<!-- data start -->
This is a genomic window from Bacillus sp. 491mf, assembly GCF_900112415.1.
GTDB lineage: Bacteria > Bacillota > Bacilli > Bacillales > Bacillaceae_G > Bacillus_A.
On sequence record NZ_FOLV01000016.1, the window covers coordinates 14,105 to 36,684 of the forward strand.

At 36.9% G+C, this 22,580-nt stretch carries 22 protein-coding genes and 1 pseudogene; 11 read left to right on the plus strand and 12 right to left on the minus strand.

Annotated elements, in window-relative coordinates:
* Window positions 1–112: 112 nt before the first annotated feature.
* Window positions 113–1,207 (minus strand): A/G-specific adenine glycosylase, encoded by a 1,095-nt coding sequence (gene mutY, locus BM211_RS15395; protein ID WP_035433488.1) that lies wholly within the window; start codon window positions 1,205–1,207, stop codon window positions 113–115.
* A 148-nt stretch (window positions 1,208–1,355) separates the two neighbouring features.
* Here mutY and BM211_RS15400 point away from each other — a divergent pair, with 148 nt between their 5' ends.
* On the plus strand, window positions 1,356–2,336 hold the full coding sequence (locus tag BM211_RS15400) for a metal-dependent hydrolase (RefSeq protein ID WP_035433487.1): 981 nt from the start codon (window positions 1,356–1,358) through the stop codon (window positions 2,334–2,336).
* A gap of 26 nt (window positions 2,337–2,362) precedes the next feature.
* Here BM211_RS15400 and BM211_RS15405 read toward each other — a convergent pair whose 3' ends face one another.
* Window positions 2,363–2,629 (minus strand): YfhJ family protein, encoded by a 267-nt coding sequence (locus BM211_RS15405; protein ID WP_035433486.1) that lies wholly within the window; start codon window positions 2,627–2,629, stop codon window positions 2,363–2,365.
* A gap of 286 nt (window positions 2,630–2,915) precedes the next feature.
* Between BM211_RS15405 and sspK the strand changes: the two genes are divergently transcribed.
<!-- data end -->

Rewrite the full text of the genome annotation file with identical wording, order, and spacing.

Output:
This is a genomic window from Bacillus sp. 491mf, assembly GCF_900112415.1.
GTDB lineage: Bacteria > Bacillota > Bacilli > Bacillales > Bacillaceae_G > Bacillus_A.
On sequence record NZ_FOLV01000016.1, the window covers coordinates 14,105 to 36,684 of the forward strand.

At 36.9% G+C, this 22,580-nt stretch carries 22 protein-coding genes and 1 pseudogene; 11 read left to right on the plus strand and 12 right to left on the minus strand.

Annotated elements, in window-relative coordinates:
* Window positions 1–112: 112 nt before the first annotated feature.
* Window positions 113–1,207 (minus strand): A/G-specific adenine glycosylase, encoded by a 1,095-nt coding sequence (gene mutY, locus BM211_RS15395; protein ID WP_035433488.1) that lies wholly within the window; start codon window positions 1,205–1,207, stop codon window positions 113–115.
* A 148-nt stretch (window positions 1,208–1,355) separates the two neighbouring features.
* Here mutY and BM211_RS15400 point away from each other — a divergent pair, with 148 nt between their 5' ends.
* On the plus strand, window positions 1,356–2,336 hold the full coding sequence (locus tag BM211_RS15400) for a metal-dependent hydrolase (RefSeq protein ID WP_035433487.1): 981 nt from the start codon (window positions 1,356–1,358) through the stop codon (window positions 2,334–2,336).
* A gap of 26 nt (window positions 2,337–2,362) precedes the next feature.
* Here BM211_RS15400 and BM211_RS15405 read toward each other — a convergent pair whose 3' ends face one another.
* Window positions 2,363–2,629 (minus strand): YfhJ family protein, encoded by a 267-nt coding sequence (locus BM211_RS15405; protein ID WP_035433486.1) that lies wholly within the window; start codon window positions 2,627–2,629, stop codon window positions 2,363–2,365.
* A gap of 286 nt (window positions 2,630–2,915) precedes the next feature.
* Between BM211_RS15405 and sspK the strand changes: the two genes are divergently transcribed.